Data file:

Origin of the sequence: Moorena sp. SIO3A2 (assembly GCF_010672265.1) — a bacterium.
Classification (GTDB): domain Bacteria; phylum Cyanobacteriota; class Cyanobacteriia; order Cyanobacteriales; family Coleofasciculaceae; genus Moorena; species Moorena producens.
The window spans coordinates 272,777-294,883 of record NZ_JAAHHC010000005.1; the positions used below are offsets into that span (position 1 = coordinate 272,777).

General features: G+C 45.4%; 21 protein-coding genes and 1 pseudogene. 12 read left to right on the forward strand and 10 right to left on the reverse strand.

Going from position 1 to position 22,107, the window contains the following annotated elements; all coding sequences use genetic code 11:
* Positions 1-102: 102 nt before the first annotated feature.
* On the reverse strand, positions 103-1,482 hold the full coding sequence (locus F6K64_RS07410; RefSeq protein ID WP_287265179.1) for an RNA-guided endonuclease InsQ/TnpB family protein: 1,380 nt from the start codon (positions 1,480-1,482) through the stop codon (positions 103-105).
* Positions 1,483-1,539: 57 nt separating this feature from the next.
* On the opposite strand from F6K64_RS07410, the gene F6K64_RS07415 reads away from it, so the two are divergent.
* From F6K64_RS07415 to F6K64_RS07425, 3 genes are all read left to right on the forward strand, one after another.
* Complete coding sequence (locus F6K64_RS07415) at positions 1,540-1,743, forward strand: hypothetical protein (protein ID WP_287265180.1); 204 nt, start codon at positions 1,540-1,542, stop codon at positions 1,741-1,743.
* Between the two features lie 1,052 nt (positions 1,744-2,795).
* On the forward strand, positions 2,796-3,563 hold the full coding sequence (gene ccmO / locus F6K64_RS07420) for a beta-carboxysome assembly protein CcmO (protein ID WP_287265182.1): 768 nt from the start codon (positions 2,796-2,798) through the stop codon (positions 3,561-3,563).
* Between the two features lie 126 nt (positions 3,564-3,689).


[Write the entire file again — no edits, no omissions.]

Origin of the sequence: Moorena sp. SIO3A2 (assembly GCF_010672265.1) — a bacterium.
Classification (GTDB): domain Bacteria; phylum Cyanobacteriota; class Cyanobacteriia; order Cyanobacteriales; family Coleofasciculaceae; genus Moorena; species Moorena producens.
The window spans coordinates 272,777-294,883 of record NZ_JAAHHC010000005.1; the positions used below are offsets into that span (position 1 = coordinate 272,777).

General features: G+C 45.4%; 21 protein-coding genes and 1 pseudogene. 12 read left to right on the forward strand and 10 right to left on the reverse strand.

Going from position 1 to position 22,107, the window contains the following annotated elements; all coding sequences use genetic code 11:
* Positions 1-102: 102 nt before the first annotated feature.
* On the reverse strand, positions 103-1,482 hold the full coding sequence (locus F6K64_RS07410; RefSeq protein ID WP_287265179.1) for an RNA-guided endonuclease InsQ/TnpB family protein: 1,380 nt from the start codon (positions 1,480-1,482) through the stop codon (positions 103-105).
* Positions 1,483-1,539: 57 nt separating this feature from the next.
* On the opposite strand from F6K64_RS07410, the gene F6K64_RS07415 reads away from it, so the two are divergent.
* From F6K64_RS07415 to F6K64_RS07425, 3 genes are all read left to right on the forward strand, one after another.
* Complete coding sequence (locus F6K64_RS07415) at positions 1,540-1,743, forward strand: hypothetical protein (protein ID WP_287265180.1); 204 nt, start codon at positions 1,540-1,542, stop codon at positions 1,741-1,743.
* Between the two features lie 1,052 nt (positions 1,744-2,795).
* On the forward strand, positions 2,796-3,563 hold the full coding sequence (gene ccmO / locus F6K64_RS07420) for a beta-carboxysome assembly protein CcmO (protein ID WP_287265182.1): 768 nt from the start codon (positions 2,796-2,798) through the stop codon (positions 3,561-3,563).
* Between the two features lie 126 nt (positions 3,564-3,689).